Week of truth for transparency in the European Parliament

14 April 2014

Week of truth for transparency in the European Parliament

This week it will become clear whether the European Parliament is serious about transparency or whether all of its pronouncements on the issue have been mere election rhetoric. On 14th April lobby watchdog ALTER-EU will ask all candidates in the forthcoming European Parliament elections to sign a pledge: are they for transparency or not? The SP’s European team will be keeping a close eye on this and will continue to report. We’ll see clearly which candidates really want to tackle this. On Tuesday the EP will vote on the evaluation of the transparency register, which, as SP Euro-MP Dennis de Jong explains ‘is incomplete. Lots of lobbyists have yet to register. That’s why I’ve proposed a number of improvements, including an obligation on European Union officials to meet only with registered lobbyists.’ De Jong adds that ‘this is also the week in which we’ll find out whether EP president Martin Schulz can stay in office following his recent attempt to cover up matters that impugn his own integrity.’

Dennis de JongTwo years after the establishment of the European Parliament’s and European Commission’s common lobby register, the EP will this week issue its evaluation of the new system. ‘Two years on we can confirm that the voluntary register does not work sufficiently well. Many Brussels-based lobbyists are still not registered and the information provided is incomplete, out-of-date and far from always being reliable,’ says De Jong. ‘That’s why we must ban EU officials from having any contact with unregistered lobbyists. In addition the Commission and EP must tighten up their checks on the information lobbyists provide. Lastly, something must at last be done to ensure that every piece of legislation proposed is accompanied by notice of which lobbyists have influenced the proposal.’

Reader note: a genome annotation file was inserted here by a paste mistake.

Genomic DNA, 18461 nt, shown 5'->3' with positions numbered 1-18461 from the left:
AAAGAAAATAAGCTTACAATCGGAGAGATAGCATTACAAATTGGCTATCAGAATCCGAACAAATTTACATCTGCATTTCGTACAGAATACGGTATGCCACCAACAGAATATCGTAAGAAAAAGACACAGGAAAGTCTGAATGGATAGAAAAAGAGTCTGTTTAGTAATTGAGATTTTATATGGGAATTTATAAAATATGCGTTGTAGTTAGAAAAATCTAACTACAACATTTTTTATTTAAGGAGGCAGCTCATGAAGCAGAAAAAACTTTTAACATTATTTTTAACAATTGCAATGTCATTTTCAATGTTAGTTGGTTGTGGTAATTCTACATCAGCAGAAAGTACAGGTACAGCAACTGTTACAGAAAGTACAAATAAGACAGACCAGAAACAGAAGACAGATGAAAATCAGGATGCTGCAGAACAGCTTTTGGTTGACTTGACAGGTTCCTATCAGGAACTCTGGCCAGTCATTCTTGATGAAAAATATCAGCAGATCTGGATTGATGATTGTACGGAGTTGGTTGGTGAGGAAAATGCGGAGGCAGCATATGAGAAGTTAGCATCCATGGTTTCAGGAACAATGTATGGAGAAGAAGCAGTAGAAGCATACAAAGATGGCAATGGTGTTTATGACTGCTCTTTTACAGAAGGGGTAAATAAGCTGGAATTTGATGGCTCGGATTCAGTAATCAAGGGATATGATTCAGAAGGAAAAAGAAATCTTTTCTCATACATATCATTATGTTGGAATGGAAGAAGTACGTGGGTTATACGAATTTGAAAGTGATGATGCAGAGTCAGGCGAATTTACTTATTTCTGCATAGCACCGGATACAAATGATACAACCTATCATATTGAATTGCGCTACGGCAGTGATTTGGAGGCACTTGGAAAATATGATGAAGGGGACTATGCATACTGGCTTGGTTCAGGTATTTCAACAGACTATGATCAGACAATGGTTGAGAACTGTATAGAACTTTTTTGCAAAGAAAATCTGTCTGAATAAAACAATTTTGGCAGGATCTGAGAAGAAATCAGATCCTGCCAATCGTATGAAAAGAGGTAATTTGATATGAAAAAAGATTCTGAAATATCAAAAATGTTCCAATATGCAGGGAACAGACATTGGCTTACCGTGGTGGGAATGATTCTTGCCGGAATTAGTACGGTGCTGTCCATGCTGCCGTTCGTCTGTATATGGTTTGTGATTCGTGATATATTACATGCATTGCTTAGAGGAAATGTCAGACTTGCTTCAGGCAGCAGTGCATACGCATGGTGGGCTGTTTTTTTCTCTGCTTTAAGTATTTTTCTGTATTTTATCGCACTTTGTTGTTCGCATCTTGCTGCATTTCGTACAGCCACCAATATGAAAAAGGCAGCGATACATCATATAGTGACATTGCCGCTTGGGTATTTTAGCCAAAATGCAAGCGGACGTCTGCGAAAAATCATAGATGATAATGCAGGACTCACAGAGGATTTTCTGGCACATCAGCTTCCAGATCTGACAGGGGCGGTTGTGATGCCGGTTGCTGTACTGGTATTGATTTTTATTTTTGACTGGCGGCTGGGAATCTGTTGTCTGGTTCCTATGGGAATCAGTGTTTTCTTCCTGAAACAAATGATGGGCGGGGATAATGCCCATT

It is also expected that a vote will be taken on the position as president of the European Parliament of German social democrat Martin Schulz. ‘During a vote two weeks ago in Brussels it emerged that Schulz was reluctant to bring a passage which concerned his functioning as president to the vote,’ explains De Jong. ‘Most Members refused to accept this and this week we will see whether Schulz will in the end allow the offending paragraph to come to the vote. If not, then there’s a threat of a motion of no confidence. In my view Schulz can leave immediately. The official European Parliament summit has become a sort of personal court for Schulz which constantly hinders me in my work for the Budgetary Control Committee. I can’t examine the irregularities in expenses reimbursements, or look into the real costs of the travelling circus which sees us meet in Strasbourg each month. On top of that, anti-corruption body Transparency International last week revealed, alarmingly, that they too had been unable to gain any access to information regarding integrity within the EP. Schulz himself had a hand in that, too. All of this, added to the nepotism and the way in which nominations are made in the Parliament, makes Schulz totally unsuitable for any leadership function in a European Union institution.’

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